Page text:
The goal of the three-schema architecture, is to separate the user applications and the physical database. In this architecture, schemas can be defined at the following three levels:
1. The internal level has an internal schema, which describes the physical storage structure of the database. The internal schema uses a physical data model and describes the complete details of data storage and access paths for the database.
2. The conceptual level has a conceptual schema, which describes the structure of the whole database for a community of users. The conceptual schema hides the details of physical storage structures and concentrates on describing entities, data types, relationships, user operations, and constraints. A high-level data model or an implementation data model can be used at this level.
3. The external or view level includes a number of external schemas or user views.
Each external schema describes the part of the database that a particular user group is interested in and hides the rest of the database from that user group. A high-level data model or an implementation data model can be used at this level.The three-schema architecture is a convenient tool for the user to visualize the schema Levels in a database system. Most DBMSs do not separate the three levels completely, but support the three-schema architecture to some extent. Some DBMSs may include physical-level details in the conceptual schema. In most DBMSs that support user views, external schemas are specified in the same data model that describes the conceptual-level information. Some DBMSs allow different data models to be used at the conceptual and external levels.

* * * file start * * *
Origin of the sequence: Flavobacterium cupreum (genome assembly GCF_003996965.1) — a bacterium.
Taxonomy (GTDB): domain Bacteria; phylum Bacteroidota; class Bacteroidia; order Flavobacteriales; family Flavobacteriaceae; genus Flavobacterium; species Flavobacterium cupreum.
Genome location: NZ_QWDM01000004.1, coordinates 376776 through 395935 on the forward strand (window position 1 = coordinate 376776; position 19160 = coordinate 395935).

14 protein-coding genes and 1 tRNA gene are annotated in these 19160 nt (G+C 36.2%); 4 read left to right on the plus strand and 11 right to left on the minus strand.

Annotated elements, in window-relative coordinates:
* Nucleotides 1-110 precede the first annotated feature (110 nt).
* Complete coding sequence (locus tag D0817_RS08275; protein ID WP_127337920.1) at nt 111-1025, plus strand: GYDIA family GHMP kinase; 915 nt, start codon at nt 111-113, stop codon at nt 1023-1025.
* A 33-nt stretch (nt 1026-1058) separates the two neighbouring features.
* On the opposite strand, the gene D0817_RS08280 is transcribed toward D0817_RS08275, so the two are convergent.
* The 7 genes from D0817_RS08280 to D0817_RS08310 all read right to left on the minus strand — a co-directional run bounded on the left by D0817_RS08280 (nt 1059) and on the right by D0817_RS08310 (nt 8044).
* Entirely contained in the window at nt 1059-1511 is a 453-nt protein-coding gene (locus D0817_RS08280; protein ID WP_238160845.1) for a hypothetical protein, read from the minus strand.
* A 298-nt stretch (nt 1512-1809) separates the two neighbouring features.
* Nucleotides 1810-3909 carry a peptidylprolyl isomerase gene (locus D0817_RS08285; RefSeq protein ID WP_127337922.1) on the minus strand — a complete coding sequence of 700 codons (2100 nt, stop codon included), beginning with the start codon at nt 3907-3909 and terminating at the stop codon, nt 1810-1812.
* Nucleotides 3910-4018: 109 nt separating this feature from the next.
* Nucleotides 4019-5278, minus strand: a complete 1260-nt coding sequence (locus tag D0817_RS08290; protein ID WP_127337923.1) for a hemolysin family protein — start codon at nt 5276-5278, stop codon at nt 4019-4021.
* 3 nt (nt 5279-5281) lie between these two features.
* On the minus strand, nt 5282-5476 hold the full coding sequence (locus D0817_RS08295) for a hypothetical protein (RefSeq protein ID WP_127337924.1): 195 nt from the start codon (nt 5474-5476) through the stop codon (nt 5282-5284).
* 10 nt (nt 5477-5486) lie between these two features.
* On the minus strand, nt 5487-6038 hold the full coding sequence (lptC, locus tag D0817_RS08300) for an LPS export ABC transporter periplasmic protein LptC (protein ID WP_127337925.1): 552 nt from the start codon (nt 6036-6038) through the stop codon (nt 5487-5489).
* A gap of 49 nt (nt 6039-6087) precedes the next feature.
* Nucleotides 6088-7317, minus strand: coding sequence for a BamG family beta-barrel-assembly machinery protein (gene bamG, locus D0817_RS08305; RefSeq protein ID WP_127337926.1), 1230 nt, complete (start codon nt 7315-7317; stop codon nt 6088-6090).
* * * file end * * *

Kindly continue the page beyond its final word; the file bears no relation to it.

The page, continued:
Notice that the three schemas are only descriptions of data; the only data that actually exists is at the physical level. In a DBMS based on the three-schema architecture, each user group refers only to its own external schema. Hence, the DBMS must transform a request specified on an external schema into a request against the conceptual schema, and then into a request on the internal schema for processing over the stored database. If the request is a database retrieval, the data extracted from the stored database must be reformatted to match the user’s external view. The processes of transforming requests and results between levels are called mappings. These mappings may be time- consuming, so some DBMSs—especially those that are meant to support small databases—do not support external views. Even in such systems, however, a certain amount of mapping is necessary to transform requests between the conceptual and internal levels.